Tuesday, June 19, 2007

A Few Words on the Recent Pew Survey of Muslims in America

The recent Pew survey of Muslims in America has the news media up in arms over what was said about suicide bombings. I personally think it’s a bunch of hot air, and let me explain why.

It seems clear to me that the problem is that when asked if there were ever circumstances under which they would support suicide bombing in defense of Islam, 26% of Muslin youth said yes. Now all the talk shows are talking about this “problem” and how we can “fix it”.

Before I discuss the merits of the answer, I would like to talk about the question itself and the problems it poses. The real problem with this question is that it is loaded. It asks specifically about suicide bombings, a tactic associated with Islamic extremists, or as I will refer to them… them. This is specifically to contrast with our notion of acceptable versus unacceptable violence. In America, due to the phenomenon known as American exceptionalism (we’re better than them, what we do is moral, what they do is not, etc.) we assume that there is something fundamentally wrong when a suicide bombing happens, but ok when it is dropping bombs or launching missiles from afar. But the facts are that we have the most advanced and far reaching military strike capability of any nation in history. We can target anyone we want, anywhere on Earth, and attack them within an hour or so. From our Tomahawk cruise missile, to our aircraft carriers to our long range bombers, we have the ability to engage any target we deem necessary. In stark contrast to that, the people we are so afraid of have virtually no long range military strike capability except for suicide bombings.

Just to be clear I am not justifying them, but I am saying that they are no different from our way of killing people in that the intention and result is the same, even if the methodologies are not identical. So really what we are saying is that our way of violence is fine, and theirs is in some way immoral and to be feared more than ours. This is a laughable sentiment when you ask all the countries we have devastated which is worse. They will all say ours because the difference is between one isolated incident of violence or a sustained long-term campaign meant to cripple a nation.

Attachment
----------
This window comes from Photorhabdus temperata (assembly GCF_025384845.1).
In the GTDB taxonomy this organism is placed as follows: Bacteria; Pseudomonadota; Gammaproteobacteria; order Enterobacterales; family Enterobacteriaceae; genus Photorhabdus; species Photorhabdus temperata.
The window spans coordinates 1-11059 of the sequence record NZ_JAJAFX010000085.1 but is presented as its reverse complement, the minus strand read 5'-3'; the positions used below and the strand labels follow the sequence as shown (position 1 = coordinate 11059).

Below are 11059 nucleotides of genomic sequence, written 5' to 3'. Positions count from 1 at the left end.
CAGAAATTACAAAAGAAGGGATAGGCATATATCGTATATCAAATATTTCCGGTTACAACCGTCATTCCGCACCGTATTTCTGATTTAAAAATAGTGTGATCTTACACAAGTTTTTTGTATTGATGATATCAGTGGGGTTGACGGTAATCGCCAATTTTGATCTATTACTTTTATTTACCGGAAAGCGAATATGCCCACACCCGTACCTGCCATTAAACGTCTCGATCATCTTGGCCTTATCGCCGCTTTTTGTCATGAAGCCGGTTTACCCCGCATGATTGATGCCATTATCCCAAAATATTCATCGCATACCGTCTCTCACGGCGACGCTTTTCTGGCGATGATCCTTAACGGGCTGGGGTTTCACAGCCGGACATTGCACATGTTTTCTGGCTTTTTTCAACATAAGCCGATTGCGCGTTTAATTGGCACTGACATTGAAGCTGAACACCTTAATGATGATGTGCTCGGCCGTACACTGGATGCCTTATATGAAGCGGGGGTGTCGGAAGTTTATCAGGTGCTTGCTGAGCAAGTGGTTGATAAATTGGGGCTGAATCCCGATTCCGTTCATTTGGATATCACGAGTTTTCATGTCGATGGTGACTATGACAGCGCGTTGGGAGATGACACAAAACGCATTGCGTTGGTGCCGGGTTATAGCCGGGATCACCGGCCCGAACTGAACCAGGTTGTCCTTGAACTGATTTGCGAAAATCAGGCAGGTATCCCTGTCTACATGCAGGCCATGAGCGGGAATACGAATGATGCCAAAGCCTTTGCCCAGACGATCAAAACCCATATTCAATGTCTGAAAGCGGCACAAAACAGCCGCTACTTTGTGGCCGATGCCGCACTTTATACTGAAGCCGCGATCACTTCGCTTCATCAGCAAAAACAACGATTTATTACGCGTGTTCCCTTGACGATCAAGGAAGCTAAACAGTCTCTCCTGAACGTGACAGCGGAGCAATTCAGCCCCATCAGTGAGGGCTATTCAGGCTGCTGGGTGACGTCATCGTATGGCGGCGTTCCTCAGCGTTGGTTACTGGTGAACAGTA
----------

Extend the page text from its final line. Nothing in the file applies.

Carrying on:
Now what is my point here? Well if we want to be accurate the question should have been are there any circumstances under which you would support the use of violence to defend Islam? Now I don’t know what the answer would have been from Muslims, but I do know that it probably would not be much different from the answers you would receive from Americans (remember, if you will, how many supported our use of force in Iraq and they hadn’t done anything to us) or Jews, of whom I am one, and many of whom support Israel’s use of violence against Palestinians and the use of suicide bombings by Jews in their attempt to get the state of Israel. Indeed there has been much violence in the name of Jesus, and even Hindus engage in violence and sometimes suicide bombings in India and Pakistan. So really the answer you get is not so different among different demographic groups. Everyone thinks its ok when they do it and thinks that they are justified in their violence because it supports their beliefs.

The fact of the matter is that it is only because they are doing the suicide bombings that we are afraid and think it’s a problem very different from our violence. But it isn’t. It’s exactly the same. We believe in violence, at least as a culture, so why are we so surprised when another culture believes they have the right to do the same thing?

So to get back to the point, the real problem here isn’t the answer, it’s the question. The answer really needs very little analysis if we simply replace the words suicide bombing with the word violence because, fundamentally, what this is about is us being better than them and our violence being better and more acceptable than their violence. That is wrong, and indicative of the bravado and arrogance that have defined us these past few decades and especially during the Bush administration. We are the same; our violence is the same, and to pretend anything else is simply foolish.